In the Shadow of Melting Glaciers

In the Shadow of Melting Glaciers : Climate Change and Andean Society

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Climate change is producing profound changes globally. Yet we still know little about how it affects real people in real places on a daily basis because most of our knowledge comes from scientific studies that try to estimate impacts and project future climate scenarios. This book is different, illustrating in vivid detail how people in the Andes have grappled with the effects of climate change and ensuing natural disasters for more than half a century. In Peru's Cordillera Blanca mountain range, global climate change has generated the world's most deadly glacial lake outburst floods and glacier avalanches, killing 25,000 people since 1941. As survivors grieved, they formed community organizations to learn about precarious glacial lakes while they sent priests to the mountains, hoping that God could calm the increasingly hostile landscape. Meanwhile, Peruvian engineers working with miniscule budgets invented innovative strategies to drain dozens of the most unstable lakes that continue forming in the twenty first century. But adaptation to global climate change was never simply about engineering the Andes to eliminate environmental hazards. Local urban and rural populations, engineers, hydroelectric developers, irrigators, mountaineers, and policymakers all perceived and responded to glacier melting differently-based on their own view of an ideal Andean world. Disaster prevention projects involved debates about economic development, state authority, race relations, class divisions, cultural values, the evolution of science and technology, and shifting views of nature. Over time, the influx of new groups to manage the Andes helped transform glaciated mountains into commodities to consume. Locals lost power in the process and today comprise just one among many stakeholders in the high Andes-and perhaps the least powerful. Climate change transformed a region, triggering catastrophes while simultaneously jumpstarting modernization processes. This book's historical perspective illuminates these trends that would be ignored in any scientific projections about future climate scenarios.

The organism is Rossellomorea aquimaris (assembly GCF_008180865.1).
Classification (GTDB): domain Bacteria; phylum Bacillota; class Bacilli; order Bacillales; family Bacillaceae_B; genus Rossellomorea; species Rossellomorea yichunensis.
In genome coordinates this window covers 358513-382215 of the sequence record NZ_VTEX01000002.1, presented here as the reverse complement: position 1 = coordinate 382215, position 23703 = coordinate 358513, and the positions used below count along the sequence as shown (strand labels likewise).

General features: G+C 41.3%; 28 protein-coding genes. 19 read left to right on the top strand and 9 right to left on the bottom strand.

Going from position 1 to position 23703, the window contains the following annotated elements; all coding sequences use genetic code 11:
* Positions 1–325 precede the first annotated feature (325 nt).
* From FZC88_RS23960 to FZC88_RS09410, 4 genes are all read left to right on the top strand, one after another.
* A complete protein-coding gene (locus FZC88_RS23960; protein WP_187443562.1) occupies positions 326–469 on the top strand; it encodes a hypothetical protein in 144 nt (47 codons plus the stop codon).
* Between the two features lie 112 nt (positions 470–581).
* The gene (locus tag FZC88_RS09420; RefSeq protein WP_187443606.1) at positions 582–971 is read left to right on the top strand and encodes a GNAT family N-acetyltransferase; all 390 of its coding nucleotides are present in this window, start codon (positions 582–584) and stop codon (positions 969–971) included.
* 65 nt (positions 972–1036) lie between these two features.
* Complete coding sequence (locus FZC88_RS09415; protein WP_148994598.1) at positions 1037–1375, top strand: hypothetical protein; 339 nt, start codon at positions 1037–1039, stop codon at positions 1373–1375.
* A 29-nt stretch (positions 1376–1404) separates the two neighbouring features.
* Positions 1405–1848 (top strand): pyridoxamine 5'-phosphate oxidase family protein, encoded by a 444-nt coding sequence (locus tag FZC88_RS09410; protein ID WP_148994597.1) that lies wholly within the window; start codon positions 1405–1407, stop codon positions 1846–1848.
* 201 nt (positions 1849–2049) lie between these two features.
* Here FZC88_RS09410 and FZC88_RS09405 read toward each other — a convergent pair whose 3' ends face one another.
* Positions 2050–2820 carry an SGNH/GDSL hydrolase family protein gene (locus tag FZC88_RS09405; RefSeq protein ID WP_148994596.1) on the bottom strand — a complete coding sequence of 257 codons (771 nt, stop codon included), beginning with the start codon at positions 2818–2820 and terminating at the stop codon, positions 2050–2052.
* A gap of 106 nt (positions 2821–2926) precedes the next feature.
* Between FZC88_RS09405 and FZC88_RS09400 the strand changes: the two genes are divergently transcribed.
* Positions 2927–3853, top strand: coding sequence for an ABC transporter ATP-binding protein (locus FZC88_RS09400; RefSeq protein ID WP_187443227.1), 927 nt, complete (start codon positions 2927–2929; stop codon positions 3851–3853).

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Product details

  • Paperback | 288 pages
  • 154.94 x 231.14 x 20.32mm | 385.55g
  • Oxford University Press Inc
  • New York, United States
  • English
  • New.
  • 0195396073
  • 9780195396072
  • 1,751,089

Review quote

A well-written narration of the history of glacial lakes and glacier-related hazards in the Peruvian Andes and their interrelation with socioeconomic development in the region...I thoroughly recommend [this book]. Mats Eriksson, Mountain Research and Development Journal.

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About Mark Carey

Assistant Professor of History, Washington and Lee University

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Table of contents

INTRODUCTION ; 1. Melted Ice Destroys a City: Huaraz, 1941 ; 2. Geo-Racial Disorder beneath Enchanted Lakes ; 3. Engineering the Andes, Nationalizing Natural Disaster ; 4. High Development Follows Disasters ; 5. In Pursuit of Danger: Defining and Defending Hazard Zones ; 6. The Story of Vanishing Water Towers ; 7. The Risk of Neoliberal Glaciers ; CONCLUSION ; APPENDIX 1 GLACIER-RELATED DISASTERS IN CORDILLERA BLANCA HISTORY ; APPENDIX 2 GOVERNMENT ENTITIES CONDUCTING GLACIER AND GLACIAL LAKE PROJECTS ; APPENDIX 3 SELECTED CORDILLERA BLANCA GLACIAL LAKE SECURITY PROJECTS ; NOTES ; BIBLIOGRAPHY

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